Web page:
#MeToo and Teshuva, It is Time for US To Reflect on OUR Wrongs

By Sharon Weiss-Greenberg

I have spent the past year fairly involved in the #metoo movement. From the week that the #metoo movement went viral, I’ve heard stories. I’ve heard and shared whispers. I have cried. A lot. I have argued. I have advocated. I think that I have been able to help some people. I have participated in conversations, groups, alliances, etc. to try to be both proactive and reactive.

Throughout the past year, and in years past before the #metoo movement, the onus of fixing and changing things has tended to fall on the victim or survivor. Not only have these individuals needed to bear the brunt of being harassed, assaulted, and mistreated, they also had to deal with the judgement, the need to prove their case as being bad enough to warrant action. What type of harassment should be tolerated in our midst? What type of harasser should go unchecked? Who is responsible for ensuring that members of our community are able to recognize wrongs and know what to do when they find themselves in that situation. It is not a matter of if, my friends, it is a matter of when.

While a number of people are asking about the teshuva, the repentance process, for predators or aggressors, Merissa Nathan Gerson shines the light of the weight of responsibility on all of us in her ELI Talk which was released this past week. You see, when it comes to #metoo, it is not about one or two individuals. It takes a village. Merissa makes it clear that this year, although we think that our hands are tied, “A lot of us this year feel that way, like our hands are tied, and we have no action. Avinu Malkeinu, I’m gonna beg of you to think a little differently that we do.”

There are two ways in which members of the Jewish community are responsibile for eradicating #metoo from our midsts. Firstly, we need to take the obligation of “Lo ta’amod al dam re’echa,” a Biblical commandment which can be translated “Thou shall not stand idly by the shedding of the blood of thy fellow man.” When someone discloses information to you, to us, you are now responsible for helping that individual and preventing the aggressor from harming others. Until you are confident that victims have been assisted and that the future will not allow for future victims, you are responsible, we are responsible. It does not matter how little power or influence you think you may have, you and we hold the power of truth. Use it.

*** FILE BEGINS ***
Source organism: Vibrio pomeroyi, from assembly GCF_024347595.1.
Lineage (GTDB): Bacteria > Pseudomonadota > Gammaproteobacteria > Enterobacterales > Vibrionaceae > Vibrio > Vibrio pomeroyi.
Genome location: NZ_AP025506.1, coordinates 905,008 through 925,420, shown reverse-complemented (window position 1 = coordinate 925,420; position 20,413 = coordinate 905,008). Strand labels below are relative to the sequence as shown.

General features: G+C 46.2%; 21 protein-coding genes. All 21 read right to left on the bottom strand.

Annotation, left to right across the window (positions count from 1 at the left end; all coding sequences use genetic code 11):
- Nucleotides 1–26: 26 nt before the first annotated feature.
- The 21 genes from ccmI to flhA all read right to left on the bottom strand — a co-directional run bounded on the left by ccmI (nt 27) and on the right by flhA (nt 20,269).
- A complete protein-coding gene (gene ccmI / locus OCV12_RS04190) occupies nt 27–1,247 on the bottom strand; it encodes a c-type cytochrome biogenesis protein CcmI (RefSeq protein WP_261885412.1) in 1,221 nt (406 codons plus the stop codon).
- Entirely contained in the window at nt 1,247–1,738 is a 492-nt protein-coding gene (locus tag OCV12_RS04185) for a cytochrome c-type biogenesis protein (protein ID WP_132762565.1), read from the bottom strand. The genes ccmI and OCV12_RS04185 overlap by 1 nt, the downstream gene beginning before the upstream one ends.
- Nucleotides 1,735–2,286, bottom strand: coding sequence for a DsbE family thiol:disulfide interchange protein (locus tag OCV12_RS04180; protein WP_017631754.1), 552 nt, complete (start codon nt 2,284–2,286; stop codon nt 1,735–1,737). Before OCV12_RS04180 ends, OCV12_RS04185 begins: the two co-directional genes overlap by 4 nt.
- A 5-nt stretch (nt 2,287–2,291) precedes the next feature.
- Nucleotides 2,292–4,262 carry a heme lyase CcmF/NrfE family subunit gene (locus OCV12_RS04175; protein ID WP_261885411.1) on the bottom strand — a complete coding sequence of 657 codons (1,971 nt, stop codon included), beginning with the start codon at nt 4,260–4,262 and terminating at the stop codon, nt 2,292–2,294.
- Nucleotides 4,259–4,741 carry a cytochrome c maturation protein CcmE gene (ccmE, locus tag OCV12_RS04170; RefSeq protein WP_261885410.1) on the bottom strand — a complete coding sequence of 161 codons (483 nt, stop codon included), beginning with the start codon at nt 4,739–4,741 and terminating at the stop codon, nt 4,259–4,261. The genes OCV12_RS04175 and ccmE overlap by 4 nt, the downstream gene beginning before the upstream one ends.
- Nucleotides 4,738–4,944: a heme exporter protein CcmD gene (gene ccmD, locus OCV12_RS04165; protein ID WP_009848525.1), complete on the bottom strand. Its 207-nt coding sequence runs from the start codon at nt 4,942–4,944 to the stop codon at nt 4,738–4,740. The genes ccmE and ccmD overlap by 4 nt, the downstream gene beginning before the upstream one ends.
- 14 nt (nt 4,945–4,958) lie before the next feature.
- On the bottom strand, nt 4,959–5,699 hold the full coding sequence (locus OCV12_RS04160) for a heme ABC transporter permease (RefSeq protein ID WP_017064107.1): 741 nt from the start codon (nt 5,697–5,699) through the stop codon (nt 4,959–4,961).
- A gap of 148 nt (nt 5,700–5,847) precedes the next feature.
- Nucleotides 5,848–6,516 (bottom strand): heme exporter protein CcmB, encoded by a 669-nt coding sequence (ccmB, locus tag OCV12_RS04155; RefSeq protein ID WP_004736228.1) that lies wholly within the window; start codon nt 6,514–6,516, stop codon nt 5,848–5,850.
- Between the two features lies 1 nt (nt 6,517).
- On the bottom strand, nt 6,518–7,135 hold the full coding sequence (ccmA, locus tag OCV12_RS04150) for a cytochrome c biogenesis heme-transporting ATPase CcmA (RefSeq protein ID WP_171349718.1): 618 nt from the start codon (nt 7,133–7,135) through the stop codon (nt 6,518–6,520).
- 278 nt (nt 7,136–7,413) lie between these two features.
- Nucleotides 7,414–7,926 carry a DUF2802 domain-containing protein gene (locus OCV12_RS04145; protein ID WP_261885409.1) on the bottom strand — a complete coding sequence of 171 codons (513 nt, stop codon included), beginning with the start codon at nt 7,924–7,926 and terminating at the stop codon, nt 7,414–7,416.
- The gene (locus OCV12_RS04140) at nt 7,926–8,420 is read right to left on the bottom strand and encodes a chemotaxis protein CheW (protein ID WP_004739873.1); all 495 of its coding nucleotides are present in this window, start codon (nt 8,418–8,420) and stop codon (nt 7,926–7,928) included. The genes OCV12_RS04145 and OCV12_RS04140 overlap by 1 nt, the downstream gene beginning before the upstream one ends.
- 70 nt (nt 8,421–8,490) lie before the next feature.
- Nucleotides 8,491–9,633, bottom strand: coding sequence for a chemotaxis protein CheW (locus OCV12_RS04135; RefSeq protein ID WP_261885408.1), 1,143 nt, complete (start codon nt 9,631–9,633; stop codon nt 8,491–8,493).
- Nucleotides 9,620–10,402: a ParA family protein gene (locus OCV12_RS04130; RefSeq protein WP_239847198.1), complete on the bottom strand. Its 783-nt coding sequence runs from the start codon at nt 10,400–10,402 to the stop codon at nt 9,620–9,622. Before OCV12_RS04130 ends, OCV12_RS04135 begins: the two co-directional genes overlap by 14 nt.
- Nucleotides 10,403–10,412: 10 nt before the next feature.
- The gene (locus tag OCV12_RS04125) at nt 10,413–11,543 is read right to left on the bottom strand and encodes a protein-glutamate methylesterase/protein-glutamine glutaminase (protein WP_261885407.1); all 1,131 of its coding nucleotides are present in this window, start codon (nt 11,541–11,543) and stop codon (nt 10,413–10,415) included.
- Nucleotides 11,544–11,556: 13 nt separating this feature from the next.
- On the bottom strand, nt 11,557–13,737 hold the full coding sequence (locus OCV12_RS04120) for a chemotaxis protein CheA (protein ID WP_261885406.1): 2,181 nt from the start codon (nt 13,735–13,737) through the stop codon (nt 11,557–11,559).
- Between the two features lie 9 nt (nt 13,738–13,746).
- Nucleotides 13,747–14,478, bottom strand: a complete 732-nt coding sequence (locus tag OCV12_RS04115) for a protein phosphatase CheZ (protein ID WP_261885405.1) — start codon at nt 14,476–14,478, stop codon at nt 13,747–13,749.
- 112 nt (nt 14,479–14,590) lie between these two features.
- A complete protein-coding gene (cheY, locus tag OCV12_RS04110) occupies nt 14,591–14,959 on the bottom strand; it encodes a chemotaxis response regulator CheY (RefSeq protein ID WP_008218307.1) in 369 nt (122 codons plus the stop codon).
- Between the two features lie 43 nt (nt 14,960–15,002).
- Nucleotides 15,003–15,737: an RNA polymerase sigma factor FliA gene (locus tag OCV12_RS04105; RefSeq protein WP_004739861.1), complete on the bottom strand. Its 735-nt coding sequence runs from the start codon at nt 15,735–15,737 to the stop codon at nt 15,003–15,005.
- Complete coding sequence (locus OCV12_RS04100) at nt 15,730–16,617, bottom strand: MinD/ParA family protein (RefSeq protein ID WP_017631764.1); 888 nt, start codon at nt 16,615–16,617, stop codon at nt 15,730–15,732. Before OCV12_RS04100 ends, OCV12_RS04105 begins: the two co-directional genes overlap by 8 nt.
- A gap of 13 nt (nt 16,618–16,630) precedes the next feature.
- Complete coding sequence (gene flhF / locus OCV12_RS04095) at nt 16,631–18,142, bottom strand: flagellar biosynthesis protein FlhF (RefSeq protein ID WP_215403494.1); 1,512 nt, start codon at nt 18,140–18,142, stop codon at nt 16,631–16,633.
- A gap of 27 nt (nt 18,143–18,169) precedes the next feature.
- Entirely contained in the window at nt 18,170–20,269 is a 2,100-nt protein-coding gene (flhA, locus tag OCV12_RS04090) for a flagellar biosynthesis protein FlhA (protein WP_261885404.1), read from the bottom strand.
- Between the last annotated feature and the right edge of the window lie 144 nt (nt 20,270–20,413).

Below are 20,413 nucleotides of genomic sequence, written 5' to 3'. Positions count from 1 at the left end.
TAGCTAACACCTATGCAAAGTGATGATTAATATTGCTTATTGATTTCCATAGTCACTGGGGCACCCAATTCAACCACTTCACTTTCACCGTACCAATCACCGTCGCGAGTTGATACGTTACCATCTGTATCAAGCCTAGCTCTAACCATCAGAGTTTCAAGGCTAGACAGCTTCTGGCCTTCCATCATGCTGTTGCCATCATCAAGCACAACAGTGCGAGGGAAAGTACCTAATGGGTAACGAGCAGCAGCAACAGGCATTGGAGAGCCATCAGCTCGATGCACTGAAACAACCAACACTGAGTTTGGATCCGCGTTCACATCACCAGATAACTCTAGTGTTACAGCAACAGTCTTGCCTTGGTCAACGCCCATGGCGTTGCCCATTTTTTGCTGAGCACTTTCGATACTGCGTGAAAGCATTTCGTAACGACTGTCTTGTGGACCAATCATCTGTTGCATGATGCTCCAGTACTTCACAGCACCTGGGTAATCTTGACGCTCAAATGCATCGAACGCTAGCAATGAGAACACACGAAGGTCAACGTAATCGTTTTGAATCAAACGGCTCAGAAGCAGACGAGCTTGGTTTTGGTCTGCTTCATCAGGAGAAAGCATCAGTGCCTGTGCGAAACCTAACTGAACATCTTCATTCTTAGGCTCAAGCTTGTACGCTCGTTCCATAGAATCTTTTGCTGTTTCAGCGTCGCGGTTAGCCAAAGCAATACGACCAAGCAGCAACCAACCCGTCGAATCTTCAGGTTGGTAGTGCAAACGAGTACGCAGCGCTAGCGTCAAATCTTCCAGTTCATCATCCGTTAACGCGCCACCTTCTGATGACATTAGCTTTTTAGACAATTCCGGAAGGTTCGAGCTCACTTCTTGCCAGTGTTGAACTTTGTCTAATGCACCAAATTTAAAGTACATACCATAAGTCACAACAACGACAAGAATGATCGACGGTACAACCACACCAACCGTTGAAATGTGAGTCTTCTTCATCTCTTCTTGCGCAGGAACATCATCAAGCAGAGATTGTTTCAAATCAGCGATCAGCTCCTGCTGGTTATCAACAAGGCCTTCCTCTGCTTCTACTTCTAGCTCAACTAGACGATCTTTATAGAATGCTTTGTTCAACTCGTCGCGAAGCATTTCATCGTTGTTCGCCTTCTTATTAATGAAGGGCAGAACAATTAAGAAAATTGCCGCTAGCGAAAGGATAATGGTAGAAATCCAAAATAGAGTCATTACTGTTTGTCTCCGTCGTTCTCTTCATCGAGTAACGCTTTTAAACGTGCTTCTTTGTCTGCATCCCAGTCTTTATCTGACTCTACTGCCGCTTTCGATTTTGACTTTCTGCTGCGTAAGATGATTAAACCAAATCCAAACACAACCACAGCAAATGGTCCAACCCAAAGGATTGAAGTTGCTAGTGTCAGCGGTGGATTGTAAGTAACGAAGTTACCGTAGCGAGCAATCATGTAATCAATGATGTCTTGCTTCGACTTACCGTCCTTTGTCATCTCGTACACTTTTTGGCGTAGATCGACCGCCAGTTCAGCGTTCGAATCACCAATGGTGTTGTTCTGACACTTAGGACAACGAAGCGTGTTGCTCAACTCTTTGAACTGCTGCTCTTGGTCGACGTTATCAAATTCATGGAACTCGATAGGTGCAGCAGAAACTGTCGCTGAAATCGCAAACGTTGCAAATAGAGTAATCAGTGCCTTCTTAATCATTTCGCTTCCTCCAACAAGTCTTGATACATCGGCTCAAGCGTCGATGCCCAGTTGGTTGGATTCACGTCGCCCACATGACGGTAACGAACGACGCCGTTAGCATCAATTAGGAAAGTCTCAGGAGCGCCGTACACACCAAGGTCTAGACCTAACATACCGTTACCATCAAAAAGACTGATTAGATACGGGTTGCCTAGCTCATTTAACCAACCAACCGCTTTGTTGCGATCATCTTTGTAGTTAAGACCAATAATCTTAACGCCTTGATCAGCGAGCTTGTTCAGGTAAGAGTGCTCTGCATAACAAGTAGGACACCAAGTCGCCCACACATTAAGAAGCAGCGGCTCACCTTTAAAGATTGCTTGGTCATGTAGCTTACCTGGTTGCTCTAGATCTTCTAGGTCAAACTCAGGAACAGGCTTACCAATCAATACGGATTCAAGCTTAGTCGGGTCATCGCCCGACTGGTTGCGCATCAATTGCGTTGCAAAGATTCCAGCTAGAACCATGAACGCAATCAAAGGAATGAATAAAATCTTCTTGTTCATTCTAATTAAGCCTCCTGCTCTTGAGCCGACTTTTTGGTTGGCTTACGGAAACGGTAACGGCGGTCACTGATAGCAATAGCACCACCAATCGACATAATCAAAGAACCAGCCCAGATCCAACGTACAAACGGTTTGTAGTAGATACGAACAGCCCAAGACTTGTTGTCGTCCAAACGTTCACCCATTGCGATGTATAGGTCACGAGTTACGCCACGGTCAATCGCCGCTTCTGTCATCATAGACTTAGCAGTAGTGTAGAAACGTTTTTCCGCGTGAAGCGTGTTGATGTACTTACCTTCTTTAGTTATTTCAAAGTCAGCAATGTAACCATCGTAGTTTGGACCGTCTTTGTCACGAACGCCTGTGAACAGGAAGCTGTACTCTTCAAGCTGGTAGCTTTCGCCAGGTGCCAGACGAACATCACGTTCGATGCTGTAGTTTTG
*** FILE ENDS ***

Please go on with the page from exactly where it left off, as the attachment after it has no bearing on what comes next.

Merissa powerfully and eloquently addresses the other prong in prevention, that of education. “I didn’t learn about my body and I didn’t learn about consent, and no one taught me, they said, ‘oh, go find a Jewish husband,’ but they never said, ‘hey, here’s how he should treat you.” The gemara offers wisdom and progressive stances when it comes to consent in regard to sex. Merissa asserts that the rabbis needed to call out rape because it was happening. In fact, it is happening and as she delivered her talk in Detroit, attendees were shaken when she frankly stated, “One in six women in this room right now, according to American statistics, is a survivor of rape. Or sexual assault. Or molestation. Or any kind of boundary violation which we are ripe with in the Jewish world right now. Those are forbidden values.”

While much of the #metoo movement leaves people feeling helpless, there are action items that we can and should be taking. We can make sure that Jewish organizations are safe places. We can make sure that we have strong policies in place including timely responses that protect and address past or future potential wrongs. We can practice transparency in these processes. We can provide various types of trainings including bystander training. We should be following the laws, protocols and guidelines of the EEOC. Jewishly, however, we can be doing something additionally.

We are now in between Rosh Hashana and Yom Kippur. This is a time for individual but also communal atonement. According to Maimonidies, we need to engage in verbal affirmation of our wrongs as a part of the repentance process. In Jewish liturgy, we confirm our wrongs in plural language, as we are all responsible for each other. Sometimes it is the act of verbally acknowledging our role, our wrong, that heeds change for a better in this case a safe future. I ask that we allow Merissa’s words to wake us up, that her words act as the piercing cry of the shofar, to wake up and add new language and new responsibilities to our confessions this year. As a part of her ken (Hebrew for yes) means yes campaign, be brave enough to make certain that your community is joining the Yom Kippur pledge. This pledge calls for the reading of your community’s version of a one-minute Talmud-based script on Yom Kippur. In doing so, we can declare that consent is a Jewish value.

After a year of being enmeshed with the #metoo movement, what makes Merissa’s plea different? Merissa has a clear call for action that is inspired and grounded in Jewish text. There is no major leap of faith necessary here. Merissa is asking us to stop standing idly by, and take the necessary, required steps forward. May we all truly care for all members of our communities by keeping them safe, starting with this step.

Sharon WeissGreenberg is Director of Development and Communications at ELI Talks.